More than 60 percent of urban charter schools in Massachusetts outpaced comparable schools in their cities on the most recent MCAS exams, and several ranked among the states highest performers among schools that primarily serve poor and minority children.
Statewide, however, charter schools collectively fared worse than traditional public schools on the tests, according to a Globe analysis of state Department of Education statistics. More than half -- 54 percent -- of charter schools were below average on math and English MCAS exams in 2003.
As the state Senate prepares this week to vote on a charter school moratorium, the Globe analysis underscores the gains charter schools in lower-income areas have made, and helps explain their appeal to parents in those communities. Of 26 urban charter schools across the state, 16 exceeded their local school systems overall MCAS performance in 2003, often by a signiﬁcant margin.
A main goal of charter schools nationally and in Massachusetts is giving urban families alternatives to low-performing local schools. While controversial, charter schools have proven highly popular in the Bay State, particularly in cities, home to most of the approximately 13,000 students on charter school waiting lists.
Governor Mitt Romney, who believes charter schools provide a good option for poor families, plans to veto any action that would derail charter schools. The debate over charter schools has intensified as charter school enrollment and spending have risen. Charter schools receive per-student payments from local districts for each student they enroll.
The test scores of charter schools like Roxbury Preparatory Charter School, the Academy of the Pacific Rim Charter School in Hyde Park, and Community Day Charter School in Lawrence ranked among the top handful of all public schools with students from similar socioeconomic backgrounds, according to an analysis of MCAS data by the Massachusetts Business Alliance for Education.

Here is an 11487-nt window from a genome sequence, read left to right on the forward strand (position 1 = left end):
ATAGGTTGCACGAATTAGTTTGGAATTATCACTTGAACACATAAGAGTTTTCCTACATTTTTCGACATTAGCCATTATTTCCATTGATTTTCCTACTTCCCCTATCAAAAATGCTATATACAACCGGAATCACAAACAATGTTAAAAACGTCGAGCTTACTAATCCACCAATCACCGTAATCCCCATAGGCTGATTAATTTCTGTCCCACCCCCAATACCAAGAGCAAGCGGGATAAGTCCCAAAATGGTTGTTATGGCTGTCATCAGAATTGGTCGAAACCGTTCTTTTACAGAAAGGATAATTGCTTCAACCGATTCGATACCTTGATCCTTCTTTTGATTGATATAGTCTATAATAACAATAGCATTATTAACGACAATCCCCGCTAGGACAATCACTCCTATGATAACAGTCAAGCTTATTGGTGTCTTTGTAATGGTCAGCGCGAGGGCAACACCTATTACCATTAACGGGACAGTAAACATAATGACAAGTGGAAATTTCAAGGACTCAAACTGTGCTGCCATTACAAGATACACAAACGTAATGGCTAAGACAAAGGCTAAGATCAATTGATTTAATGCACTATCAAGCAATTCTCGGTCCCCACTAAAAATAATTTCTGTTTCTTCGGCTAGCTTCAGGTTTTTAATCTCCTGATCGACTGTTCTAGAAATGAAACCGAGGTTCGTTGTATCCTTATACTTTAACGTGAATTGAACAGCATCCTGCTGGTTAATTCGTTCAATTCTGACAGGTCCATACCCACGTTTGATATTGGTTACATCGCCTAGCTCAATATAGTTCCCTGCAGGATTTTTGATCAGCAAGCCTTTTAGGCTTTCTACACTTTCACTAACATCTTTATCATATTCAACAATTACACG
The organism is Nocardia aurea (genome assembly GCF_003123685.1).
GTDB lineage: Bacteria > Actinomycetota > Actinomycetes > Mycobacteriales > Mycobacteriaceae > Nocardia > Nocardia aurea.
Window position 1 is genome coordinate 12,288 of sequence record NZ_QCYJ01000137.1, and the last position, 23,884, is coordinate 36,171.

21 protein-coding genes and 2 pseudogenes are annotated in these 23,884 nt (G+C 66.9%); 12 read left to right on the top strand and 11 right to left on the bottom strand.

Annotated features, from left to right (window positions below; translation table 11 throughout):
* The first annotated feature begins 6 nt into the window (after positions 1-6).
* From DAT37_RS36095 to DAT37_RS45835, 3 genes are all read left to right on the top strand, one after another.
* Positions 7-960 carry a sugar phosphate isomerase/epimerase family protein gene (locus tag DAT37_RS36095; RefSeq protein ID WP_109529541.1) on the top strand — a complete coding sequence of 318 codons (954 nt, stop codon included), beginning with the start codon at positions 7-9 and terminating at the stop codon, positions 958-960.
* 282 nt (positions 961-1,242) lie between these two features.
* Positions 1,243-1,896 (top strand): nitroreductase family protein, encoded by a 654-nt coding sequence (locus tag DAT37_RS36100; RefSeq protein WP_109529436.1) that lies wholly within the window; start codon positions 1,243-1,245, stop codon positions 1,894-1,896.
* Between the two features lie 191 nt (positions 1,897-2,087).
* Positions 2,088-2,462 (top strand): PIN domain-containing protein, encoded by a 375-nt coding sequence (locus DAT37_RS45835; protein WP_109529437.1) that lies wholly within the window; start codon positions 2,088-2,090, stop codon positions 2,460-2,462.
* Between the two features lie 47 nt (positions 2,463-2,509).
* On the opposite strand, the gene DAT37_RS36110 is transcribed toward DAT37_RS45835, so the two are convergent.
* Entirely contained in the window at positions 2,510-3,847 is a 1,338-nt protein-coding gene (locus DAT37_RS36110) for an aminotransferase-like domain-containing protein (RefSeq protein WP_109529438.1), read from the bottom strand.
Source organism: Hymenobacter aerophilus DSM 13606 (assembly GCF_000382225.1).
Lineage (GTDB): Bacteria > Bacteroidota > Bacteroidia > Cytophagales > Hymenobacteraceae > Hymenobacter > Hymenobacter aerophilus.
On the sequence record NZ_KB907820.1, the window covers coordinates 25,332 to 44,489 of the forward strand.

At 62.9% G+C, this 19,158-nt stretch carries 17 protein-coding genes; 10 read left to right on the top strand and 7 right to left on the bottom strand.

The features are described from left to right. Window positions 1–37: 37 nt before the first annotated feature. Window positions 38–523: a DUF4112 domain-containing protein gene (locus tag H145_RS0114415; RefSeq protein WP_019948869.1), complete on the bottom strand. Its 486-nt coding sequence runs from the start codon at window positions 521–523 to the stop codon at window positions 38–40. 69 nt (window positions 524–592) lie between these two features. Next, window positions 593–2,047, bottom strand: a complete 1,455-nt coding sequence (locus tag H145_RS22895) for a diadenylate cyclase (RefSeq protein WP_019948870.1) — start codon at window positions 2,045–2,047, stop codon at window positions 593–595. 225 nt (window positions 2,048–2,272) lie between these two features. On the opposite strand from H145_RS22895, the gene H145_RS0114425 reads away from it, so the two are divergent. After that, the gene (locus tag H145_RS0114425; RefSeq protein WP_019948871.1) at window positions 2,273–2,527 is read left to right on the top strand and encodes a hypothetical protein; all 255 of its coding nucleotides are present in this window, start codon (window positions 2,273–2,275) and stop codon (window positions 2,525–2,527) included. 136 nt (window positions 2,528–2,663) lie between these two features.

Senator Robert A. Antonioni, chairman of the Legislature's joint education committee, said the findings were "a good indication" that charters are meeting their mandate of giving urban youth a better chance at a quality education.
"To most of these students, there never was an alternative before," said Antonioni, who opposes the moratorium.
Senator Steven A. Tolman, a Brighton Democrat who supports the moratorium, said the Globe's findings confirmed his belief that many charter schools are doing good work. But he worries that the original idea of charters as laboratories for education reform has been lost, and that charters are instead hurting existing schools financially.
"I don't think these good ideas are being incorporated into other schools," Tolman said. "I really worry we're creating a two-tier school system."
Created by the 1993 Education Reform Act, charters are supposed to excel because they are free to design courses, hire staff, and control their budgets. In exchange for that freedom, the state reviews charters every five years and can close the schools that do not perform well academically. The state Board of Education has exercised that power once, in 2002, when it shut down the Lynn Community Charter School.
Charter school supporters said the findings about urban charters bolster their argument that broader educational choice and small, autonomous schools can lead to better student achievement.
"This is what happens when schools are given increased flexibility, and with that flexibility comes very high standards," said Marc Kenen, executive director of the Massachusetts Charter School Association.
But Paul Reville, executive director of the Rennie Center for Education Research & Policy at Massachusetts Institute for a New Commonwealth or MassINC, said the jury is still out on charters' effectiveness.
"I don't think the evidence on charter schools' educational achievement is conclusive," he said.